Losing local businesses to national chains stores is by no means inevitable. Indeed, the growth of chain stores has been aided in no small part by public policy. Land use rules have all too often ignored the needs of communities and undermined the stability of existing business districts. Development incentives frequently favor national corporations over locally owned businesses. Increasing numbers of communities are rewriting the rules around a different set of priorities that encourage a homegrown economy of humanly scaled, diverse, neighborhood-serving businesses.... Active decision making at the local level and a creative approach to zoning can provide a powerful arsenal for defending community.

Stacy Mitchell


Though a farmer and a scholar by training, my husband and I have stepped into the adventure of running a bed and breakfast here at the Village. We hope that this “Community Inn” will become a true extension of the household (Greek oikos, from which our word “economy” comes) of this place. Thus, the Inn, like the rest of the Village, will aim to empower communities into a lifestyle of service for and alongside the poor. Our staff will consist of residents at the Village, providing them with meaningful work and useful income. Additionally, the Inn will house some of the Village’s micro-enterprise programs, such as soap making. We hope to become known throughout Austin for providing beautiful, useful household goods. Even more, we hope that by entering into our “homegrown economy,” our guests will be inspired to shape their own lives according to principles of localized, ethical, meaningful production and trade.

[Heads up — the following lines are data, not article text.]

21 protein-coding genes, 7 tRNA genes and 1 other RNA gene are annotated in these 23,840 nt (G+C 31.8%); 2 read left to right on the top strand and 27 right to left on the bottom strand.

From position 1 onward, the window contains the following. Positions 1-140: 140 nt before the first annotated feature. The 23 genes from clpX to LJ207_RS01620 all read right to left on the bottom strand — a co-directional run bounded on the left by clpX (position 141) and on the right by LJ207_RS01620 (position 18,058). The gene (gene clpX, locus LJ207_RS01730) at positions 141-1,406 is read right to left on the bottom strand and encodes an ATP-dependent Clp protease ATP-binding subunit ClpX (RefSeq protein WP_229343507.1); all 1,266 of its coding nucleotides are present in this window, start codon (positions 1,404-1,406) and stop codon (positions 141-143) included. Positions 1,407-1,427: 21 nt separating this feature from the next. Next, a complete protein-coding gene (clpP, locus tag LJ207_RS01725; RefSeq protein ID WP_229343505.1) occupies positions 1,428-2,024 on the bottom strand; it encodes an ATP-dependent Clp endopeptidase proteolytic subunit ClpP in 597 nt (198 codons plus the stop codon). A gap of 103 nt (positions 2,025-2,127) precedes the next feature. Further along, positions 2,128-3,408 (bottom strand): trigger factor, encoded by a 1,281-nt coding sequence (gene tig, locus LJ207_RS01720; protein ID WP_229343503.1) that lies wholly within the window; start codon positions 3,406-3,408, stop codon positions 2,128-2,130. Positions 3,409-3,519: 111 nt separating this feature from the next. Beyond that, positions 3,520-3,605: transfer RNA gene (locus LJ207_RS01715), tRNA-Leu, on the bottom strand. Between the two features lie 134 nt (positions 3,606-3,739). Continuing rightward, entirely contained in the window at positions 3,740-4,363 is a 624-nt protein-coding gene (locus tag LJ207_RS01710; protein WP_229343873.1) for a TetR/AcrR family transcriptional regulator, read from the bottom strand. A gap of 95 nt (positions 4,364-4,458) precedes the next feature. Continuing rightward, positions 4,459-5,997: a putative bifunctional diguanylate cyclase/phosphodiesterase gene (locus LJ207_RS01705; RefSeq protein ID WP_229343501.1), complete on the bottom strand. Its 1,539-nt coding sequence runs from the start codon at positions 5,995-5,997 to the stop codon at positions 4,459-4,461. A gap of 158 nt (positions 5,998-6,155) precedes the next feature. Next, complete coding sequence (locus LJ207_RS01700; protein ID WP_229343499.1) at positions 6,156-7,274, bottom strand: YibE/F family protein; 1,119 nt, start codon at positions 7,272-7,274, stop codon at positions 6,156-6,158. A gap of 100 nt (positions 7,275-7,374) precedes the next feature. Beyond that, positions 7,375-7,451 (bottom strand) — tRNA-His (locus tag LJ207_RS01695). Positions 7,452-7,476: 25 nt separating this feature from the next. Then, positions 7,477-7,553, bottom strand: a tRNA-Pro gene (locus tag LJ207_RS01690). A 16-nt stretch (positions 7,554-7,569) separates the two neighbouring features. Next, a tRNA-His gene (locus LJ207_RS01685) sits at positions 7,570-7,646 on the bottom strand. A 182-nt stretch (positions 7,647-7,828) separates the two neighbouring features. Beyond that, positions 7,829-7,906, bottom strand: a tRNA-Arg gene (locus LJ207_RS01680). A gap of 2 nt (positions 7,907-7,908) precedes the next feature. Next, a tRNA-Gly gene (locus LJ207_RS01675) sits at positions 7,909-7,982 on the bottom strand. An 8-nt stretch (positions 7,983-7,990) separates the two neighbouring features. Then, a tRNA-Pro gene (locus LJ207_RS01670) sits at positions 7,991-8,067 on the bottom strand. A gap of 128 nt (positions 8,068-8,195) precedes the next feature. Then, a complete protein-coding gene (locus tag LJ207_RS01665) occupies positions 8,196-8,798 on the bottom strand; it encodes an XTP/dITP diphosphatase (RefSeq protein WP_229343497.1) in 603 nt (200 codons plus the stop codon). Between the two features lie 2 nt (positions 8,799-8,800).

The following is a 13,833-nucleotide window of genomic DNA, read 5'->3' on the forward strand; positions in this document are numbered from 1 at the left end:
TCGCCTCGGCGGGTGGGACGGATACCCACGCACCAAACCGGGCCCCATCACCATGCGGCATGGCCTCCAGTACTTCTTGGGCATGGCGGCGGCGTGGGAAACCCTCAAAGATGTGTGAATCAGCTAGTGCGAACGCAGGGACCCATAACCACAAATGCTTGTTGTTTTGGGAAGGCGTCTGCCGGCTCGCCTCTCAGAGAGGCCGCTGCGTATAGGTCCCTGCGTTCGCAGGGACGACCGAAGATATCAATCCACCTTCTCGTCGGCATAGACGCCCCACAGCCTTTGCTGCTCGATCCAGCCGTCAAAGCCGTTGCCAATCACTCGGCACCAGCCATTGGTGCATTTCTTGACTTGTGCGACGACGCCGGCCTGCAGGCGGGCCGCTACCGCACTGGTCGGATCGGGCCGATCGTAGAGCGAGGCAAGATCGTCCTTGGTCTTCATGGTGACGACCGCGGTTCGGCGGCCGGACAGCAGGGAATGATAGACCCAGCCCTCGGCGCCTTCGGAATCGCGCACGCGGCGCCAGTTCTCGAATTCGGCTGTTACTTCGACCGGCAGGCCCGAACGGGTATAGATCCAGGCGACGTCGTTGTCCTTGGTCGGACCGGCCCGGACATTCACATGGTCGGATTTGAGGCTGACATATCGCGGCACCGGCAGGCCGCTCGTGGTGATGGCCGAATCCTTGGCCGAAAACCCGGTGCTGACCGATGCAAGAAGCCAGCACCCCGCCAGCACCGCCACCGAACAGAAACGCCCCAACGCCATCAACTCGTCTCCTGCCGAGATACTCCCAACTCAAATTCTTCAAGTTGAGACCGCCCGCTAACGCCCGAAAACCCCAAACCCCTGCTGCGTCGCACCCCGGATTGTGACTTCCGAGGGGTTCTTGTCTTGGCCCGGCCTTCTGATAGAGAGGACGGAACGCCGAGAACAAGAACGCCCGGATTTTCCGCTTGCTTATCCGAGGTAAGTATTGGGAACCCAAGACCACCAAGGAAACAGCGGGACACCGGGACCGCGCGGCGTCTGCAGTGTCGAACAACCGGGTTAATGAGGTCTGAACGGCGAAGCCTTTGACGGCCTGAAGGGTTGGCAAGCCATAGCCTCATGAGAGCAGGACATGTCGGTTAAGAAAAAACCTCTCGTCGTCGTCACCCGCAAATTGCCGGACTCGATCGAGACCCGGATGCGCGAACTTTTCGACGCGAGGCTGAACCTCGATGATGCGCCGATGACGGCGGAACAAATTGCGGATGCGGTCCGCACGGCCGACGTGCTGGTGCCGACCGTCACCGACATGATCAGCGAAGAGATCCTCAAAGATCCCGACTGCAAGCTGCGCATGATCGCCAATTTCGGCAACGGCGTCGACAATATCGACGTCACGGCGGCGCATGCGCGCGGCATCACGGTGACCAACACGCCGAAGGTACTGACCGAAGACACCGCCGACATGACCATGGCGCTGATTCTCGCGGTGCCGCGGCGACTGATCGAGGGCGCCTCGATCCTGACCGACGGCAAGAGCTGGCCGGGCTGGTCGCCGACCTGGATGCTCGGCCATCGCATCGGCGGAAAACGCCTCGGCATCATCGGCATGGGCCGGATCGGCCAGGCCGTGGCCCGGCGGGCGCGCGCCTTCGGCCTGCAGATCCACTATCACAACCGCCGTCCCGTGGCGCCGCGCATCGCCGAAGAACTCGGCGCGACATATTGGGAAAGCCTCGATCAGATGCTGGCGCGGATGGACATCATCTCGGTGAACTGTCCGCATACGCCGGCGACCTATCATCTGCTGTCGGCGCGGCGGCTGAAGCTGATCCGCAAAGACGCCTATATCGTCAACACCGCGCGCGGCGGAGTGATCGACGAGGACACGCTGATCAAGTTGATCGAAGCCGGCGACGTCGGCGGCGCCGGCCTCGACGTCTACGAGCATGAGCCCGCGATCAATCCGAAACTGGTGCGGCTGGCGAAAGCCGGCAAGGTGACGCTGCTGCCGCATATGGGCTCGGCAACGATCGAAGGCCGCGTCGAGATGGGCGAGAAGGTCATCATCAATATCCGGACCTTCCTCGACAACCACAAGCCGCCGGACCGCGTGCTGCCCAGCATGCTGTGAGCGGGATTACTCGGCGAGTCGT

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Prompt: Local ground